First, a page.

US banks are calling on the British government to cut taxes and red tape that they say could lead to financial assets and jobs pouring out of the UK after Brexit.
Senior Wall Street executives have warned UK government ministers that the City of London is losing its competitive edge against New York, especially since US president Donald Trump slashed corporation tax and pushed for looser regulations.
One top US bank executive said after meeting UK chancellor Philip Hammond this month: “I think they know there is a ticket to pay to keep [London] as a financial centre.”
Stephen Jones, chief executive of UK Finance, a lobby group for British lenders, said: “Competitiveness is a big agenda, and the tax cuts and deregulation in the US have put this firmly on the radar.
“There is a perception that [in the UK] this is still a relatively hostile business and regulatory environment.”
Mr Hammond said at a Treasury event last week that he hoped an increase in UK financial services firms’ activities in emerging markets would offset any loss of activity in the rest of the EU after Brexit.
The financial services industry generated between £190bn and £205bn in the UK in 2015, according to Oliver Wyman. The consultancy found that just under half of the revenues were generated by work for UK clients, about a fifth were from EU-related business, and almost a third related to business from the “rest of the world”.
But bankers have said that if the UK does not become more competitive, it could lose business with the “rest of world” after it leaves the EU.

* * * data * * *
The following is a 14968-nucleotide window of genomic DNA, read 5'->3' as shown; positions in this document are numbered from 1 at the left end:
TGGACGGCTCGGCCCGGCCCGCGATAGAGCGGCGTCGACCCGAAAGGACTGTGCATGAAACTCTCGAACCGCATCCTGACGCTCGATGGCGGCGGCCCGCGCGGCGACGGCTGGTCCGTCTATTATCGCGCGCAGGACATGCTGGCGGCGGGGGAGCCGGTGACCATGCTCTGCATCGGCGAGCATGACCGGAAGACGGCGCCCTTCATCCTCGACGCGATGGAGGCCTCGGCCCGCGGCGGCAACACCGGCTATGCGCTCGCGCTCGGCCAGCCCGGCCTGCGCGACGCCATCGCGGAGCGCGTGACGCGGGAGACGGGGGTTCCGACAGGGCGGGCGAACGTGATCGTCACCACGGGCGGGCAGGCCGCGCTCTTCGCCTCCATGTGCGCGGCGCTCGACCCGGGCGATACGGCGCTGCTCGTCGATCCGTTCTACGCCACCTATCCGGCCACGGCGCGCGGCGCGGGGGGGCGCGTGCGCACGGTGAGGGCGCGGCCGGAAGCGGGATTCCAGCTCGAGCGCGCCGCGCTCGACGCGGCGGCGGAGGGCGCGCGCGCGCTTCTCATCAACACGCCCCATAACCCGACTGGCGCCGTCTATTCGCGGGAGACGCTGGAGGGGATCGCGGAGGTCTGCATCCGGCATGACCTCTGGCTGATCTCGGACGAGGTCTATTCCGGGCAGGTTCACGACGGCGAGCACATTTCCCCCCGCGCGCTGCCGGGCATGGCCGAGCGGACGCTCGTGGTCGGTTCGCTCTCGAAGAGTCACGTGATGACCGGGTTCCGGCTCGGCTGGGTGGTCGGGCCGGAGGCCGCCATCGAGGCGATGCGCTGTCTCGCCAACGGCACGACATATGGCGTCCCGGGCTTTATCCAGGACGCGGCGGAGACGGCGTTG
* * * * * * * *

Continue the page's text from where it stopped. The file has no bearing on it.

The top US bank executive said: “If this government stays in place, it realises it has to swing back to the middle ground after Brexit, otherwise it risks losing some of this. The question is [do we move business to] New York; that is the real risk.”
Several big banks, including JPMorgan Chase, Citigroup,Goldman Sachs and Bank of America, have done in-depth reviews of the relative tax competitiveness of the countries in which they operate.
UK Finance is also benchmarking Britain’s attractiveness as a financial centre against other countries, and plans to publish the results later this year.
This is not a cheap place to do business any more from a tax perspective
Senior executive at a US bank
While the UK bank levy — a tax that the UK government introduced following the financial crisis — is steadily being reduced from 0.18 per cent of bank liabilities to 0.1 per cent over the next three years, the government in 2015 also introduced an 8 per cent corporation tax surcharge on bank profits over £25m.
“This is not a cheap place to do business any more from a tax perspective,” said another senior executive at a US bank, who said his firm now paid a UK tax rate of more than 40 per cent.
“If I have a loan book here versus somewhere else, why wouldn’t I look at moving that?” he asked, citing New York, Dubai and Hong Kong as locations with potentially lower tax burdens.
Foreign banks contributed £17bn in tax to the UK’s public finances in the 2016-17 financial year — almost half the £35bn contributed by the sector overall — according to research by PwC.
Mr Hammond said last week that the UK would remain competitive after Brexit, in part because of its advantages compared with other countries when it came to language, legal system and timezone.